Here’s a look behind the scenes of Three Veils:
Who’s afraid of the big, bad bully?
During the shoot, we produced a few behind-the-scenes videos which we posted online. One of the first comments I received when I posted the first video shocked me. It stated, and I quote, “If this is an anti Islamic movie, I will not be surprised if she is killed!!”
Now I wasn’t sure who would be doing the killing here. Was it the eloquent comment-poster themselves, or would they outsource the job to someone else who was more qualified? Or perhaps this may have been a protective shout-out from a concerned citizen, simply saying they would not be surprised and are way ahead of the game, prophesying that I will be killed at some point? Your guess is as good as mine. Either way, I admit, it made me a little sick to read, along with other comments.
I thought I might change my phone number, or even change my credit name in the film, but I am not in the business of hiding or running away. I am in the business of telling stories, and going all in. I am all in.
All about the fans
Ultimately, the amount of fans and support and love we garnered throughout the few years it took from the script’s inception in 2006, to the completed film in January of 2011 was overwhelming. The film celebrates a really big fan-base across the world. Even in places where online tools like YouTube, Facebook and Twitter are not prevalent, I still receive notes from fans who, through traditional word-of-mouth, have hard about Three Veils and cannot wait to see a film that they can connect to. A film that gives them a voice.
And in the end, that is why we made this film. Why all of us — me, the producer, the cast, and crew, everyone who let us into their home to raise funds, the ones who let us use their locations for free and paint their bedroom walls yellow, those who took a chance and gave money to the project, and those who simply let us know that they are out there —are ready to support the film at whatever cost. We thank you.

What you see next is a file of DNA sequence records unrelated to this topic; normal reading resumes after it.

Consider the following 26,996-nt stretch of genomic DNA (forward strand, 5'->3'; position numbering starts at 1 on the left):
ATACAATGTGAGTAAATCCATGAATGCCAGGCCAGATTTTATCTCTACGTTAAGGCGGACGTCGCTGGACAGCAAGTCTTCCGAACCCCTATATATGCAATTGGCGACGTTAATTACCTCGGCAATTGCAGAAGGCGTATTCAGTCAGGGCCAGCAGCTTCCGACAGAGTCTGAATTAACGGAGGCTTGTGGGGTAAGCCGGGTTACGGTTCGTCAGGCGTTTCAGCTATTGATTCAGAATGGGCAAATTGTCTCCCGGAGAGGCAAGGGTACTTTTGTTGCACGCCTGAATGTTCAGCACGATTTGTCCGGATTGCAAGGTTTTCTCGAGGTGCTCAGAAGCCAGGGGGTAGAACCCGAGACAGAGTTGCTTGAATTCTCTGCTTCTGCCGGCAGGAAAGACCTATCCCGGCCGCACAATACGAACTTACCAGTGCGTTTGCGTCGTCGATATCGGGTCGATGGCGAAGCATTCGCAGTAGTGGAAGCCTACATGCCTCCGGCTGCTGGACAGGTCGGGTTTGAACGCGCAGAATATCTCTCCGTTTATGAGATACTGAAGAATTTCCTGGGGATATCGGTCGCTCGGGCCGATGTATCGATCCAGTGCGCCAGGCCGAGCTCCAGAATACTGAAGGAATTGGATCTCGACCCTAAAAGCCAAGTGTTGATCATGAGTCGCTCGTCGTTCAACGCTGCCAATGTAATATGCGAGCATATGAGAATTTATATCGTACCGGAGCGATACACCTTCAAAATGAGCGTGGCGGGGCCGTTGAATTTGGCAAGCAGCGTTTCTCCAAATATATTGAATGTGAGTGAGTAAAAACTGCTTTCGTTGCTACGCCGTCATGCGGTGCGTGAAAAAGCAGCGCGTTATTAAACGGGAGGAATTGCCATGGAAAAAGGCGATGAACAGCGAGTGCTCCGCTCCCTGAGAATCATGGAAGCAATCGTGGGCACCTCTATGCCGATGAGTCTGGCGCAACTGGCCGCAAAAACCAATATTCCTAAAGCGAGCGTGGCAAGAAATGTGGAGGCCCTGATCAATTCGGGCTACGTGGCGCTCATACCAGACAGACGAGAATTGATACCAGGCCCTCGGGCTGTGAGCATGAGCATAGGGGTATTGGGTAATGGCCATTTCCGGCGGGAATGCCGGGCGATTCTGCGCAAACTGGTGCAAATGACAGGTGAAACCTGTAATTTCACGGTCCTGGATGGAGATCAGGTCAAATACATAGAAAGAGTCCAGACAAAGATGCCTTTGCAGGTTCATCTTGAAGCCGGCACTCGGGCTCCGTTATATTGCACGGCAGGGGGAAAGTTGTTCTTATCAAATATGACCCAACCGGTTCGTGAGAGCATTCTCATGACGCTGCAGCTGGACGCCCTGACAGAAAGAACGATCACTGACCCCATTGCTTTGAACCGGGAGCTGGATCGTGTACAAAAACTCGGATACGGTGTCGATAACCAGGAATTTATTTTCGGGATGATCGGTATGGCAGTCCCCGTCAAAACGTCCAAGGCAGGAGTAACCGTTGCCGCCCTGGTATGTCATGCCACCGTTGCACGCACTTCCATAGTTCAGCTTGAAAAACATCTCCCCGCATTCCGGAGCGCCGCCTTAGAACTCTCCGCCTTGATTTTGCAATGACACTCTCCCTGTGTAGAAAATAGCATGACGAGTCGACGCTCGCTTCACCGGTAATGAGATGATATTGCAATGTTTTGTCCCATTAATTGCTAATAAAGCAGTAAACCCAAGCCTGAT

The film premiered as the Opening Night film at POW Fest (the Portland International Women’s Festival) on March 9th, 2011, to a full theater. I was happy to open there as that was the first city that gave me a chance through the Faerie Godmother fund, and their support of women filmmakers.
I sat there in the historic Hollywood Theater, observing the first time an audience had ever seen the film. The response was tremendous. Almost all the audience stayed for the Q&A afterwards with Sheetal, Ahmad and myself. And even after the Q&A, the crowds that came up to us were so eager and excited about the film.
As the crowd and festival crew headed towards the after-party, I stayed behind, sitting at the very back-row of the now empty theater. I thought back to writing in the lonely German bar every night for a year. I thought about all the rejection I had faced trying to fund the film. I thought about the boycotted fundraisers, the scares, the pushes and the shoves. Was it all worth it? Yes indeedy.
Are you going to San Francisco?
Next stop, Three Veils will be the Closing Night film at the San Francisco International Women’s Film Festival (tickets are still available!) this year, co-presented by Frameline (San Francisco LGBT International Film Festival) and the Arab-American Film Festival.
We can’t wait to share the film with the world, and hope to see you come out and watch a film that has an impact, that means something to me and everyone involved, and hopefully, a film that means something to you as well.